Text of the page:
By Barbara Miller
The thought of swapping a modest life in a caravan park for a nursing home fills Ellen Bucello with dread.
“I couldn’t cope with it,” she said.
The 65-year-old who lives on the New South Wales Central Coast feels supported by her neighbours, many of them ageing too, and she enjoys her independence.
But spinal problems and worsening arthritis mean she could soon have to leave her mobile home.
“I worry about being locked in cupboards, I worry about being, and I know that it doesn’t happen anymore, but I worry about being tied to a bed, being restrained,” she said.
“I worry about not being cared for, I worry about not being loved.”
Those fears stem from a childhood spent in state care.
Ms Bucello said she was subjected to severe neglect and abuse.
One of her saddest memories is having to spend three nights on the front porch, banished there by a foster mother.
“I was told that I was nothing but a dog, that you will eat like a dog and you will sleep like a dog,” Ms Bucello said.
“She tied my hands behind my back and I had to even eat like a dog out of the bowl.”
Later there was sexual abuse too.
Ellen Bucello is one of 700 people who grew up in care who took part in a two-year national study by the University of NSW.
The report, “No Child Should Grow up Like this: Identifying long-term outcomes of Forgotten Australians, Child Migrants and the Stolen Generations”, is being released today.
It is the largest independent study to date on the impact of institutional care.
The report recommends that those who grew up in care be given special needs status and access to tailored services in old age, such as unlimited counselling and in home care where possible.
“They have certain unique needs arising from an extended period of their childhood in institutional and other forms of care, where their developmental outcomes and their developmental needs were compromised,” lead researcher Professor Elizabeth Fernandez said.
The study’s key findings include:
- Participants’ level of psychological wellbeing was found to be up to 14 times poorer than average
- Only 51 per cent owned their own homes
- Just 20 per cent of those under 65 were in full-time employment
- 76 per cent said they were surviving on an annual income of less than $40,000.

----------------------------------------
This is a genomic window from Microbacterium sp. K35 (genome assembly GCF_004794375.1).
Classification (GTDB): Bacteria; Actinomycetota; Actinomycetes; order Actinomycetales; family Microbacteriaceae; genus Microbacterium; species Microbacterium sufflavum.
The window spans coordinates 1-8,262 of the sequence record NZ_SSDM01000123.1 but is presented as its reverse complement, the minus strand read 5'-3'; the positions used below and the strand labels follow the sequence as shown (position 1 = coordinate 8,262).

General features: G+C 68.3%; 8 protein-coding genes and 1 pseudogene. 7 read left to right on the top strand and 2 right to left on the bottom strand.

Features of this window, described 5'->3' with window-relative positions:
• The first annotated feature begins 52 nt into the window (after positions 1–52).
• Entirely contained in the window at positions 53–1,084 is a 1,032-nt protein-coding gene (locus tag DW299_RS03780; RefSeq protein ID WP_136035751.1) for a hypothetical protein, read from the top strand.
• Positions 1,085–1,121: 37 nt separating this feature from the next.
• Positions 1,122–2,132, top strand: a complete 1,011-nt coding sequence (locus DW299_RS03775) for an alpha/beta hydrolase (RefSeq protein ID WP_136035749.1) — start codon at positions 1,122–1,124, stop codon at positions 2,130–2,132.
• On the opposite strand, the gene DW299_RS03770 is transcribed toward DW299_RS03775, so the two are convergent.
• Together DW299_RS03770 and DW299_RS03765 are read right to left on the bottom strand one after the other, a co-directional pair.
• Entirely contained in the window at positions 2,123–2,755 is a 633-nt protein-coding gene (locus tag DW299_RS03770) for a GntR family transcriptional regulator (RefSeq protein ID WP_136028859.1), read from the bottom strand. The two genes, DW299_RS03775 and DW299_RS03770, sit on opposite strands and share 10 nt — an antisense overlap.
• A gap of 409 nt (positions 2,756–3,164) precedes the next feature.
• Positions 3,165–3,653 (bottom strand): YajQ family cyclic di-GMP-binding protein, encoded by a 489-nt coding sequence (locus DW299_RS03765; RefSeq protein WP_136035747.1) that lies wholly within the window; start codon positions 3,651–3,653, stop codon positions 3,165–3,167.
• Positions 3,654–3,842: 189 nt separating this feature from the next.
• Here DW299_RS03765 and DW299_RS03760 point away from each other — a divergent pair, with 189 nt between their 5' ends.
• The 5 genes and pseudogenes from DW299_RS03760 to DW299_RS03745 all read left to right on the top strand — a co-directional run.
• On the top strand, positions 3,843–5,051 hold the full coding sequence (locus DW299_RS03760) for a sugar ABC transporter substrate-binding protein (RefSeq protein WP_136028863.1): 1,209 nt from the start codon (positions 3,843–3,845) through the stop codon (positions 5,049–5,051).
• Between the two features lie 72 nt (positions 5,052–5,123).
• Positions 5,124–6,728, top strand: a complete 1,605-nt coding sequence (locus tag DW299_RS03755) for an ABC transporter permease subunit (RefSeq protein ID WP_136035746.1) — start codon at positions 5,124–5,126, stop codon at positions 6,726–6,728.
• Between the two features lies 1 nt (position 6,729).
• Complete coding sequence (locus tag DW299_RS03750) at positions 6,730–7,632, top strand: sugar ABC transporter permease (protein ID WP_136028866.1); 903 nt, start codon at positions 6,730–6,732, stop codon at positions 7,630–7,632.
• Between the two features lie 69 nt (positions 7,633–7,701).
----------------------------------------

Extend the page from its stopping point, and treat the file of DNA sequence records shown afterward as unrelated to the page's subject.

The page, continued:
“They are currently reflecting a high level of mental health needs and physical health needs and therefore from that point of view they are a unique group,” Professor Fernandez said.
She said while the work of the child abuse royal commission had been vital in recognising the devastating impact of sexual abuse, the study showed that other forms of abuse could be just as damaging, including humiliation, degradation, limited access to education and forced labour.
“We need to go beyond sexual abuse to look at other types of abuse that we need to characterise as serious wrongs affecting people and having life-long consequences,” she said.
In her role at the Open Place drop-in centre for people who grew up in state care, Caroline Carroll is a welcoming face to those who stop by to read the papers or use the washing machine or computers.
Ms Carroll knows their concerns all too well; she too grew up in care.
“I won’t ever go into an aged care service, I can assure you of that”, she said.
“I’m not ever going to give the power that I have worked so hard to get for myself away to someone else again.”
Ms Carroll, who is the current chair of the Alliance for Forgotten Australians, says she shares the view of many of her peers, “who say they would rather die than go into aged care”.
Even going to a hospital can set her off.
“And I’m a private patient,” Ms Carroll said.
“I make sure that’s one of the first things I pay for.”
When she arrived though for a recent hospital stay she was shown to a dormitory.
“I just threw a real turn and said, ‘I’m not staying here’.
“Dormitories and beds and things weren’t safe when you were a child, so I said, ‘I’m going home unless I get a room of my own’.”
She worries that when she is no longer working she may not be able to afford private health care and will not have a choice.
“It really freaks me out,” she said.
This post originally appeared on ABC News.
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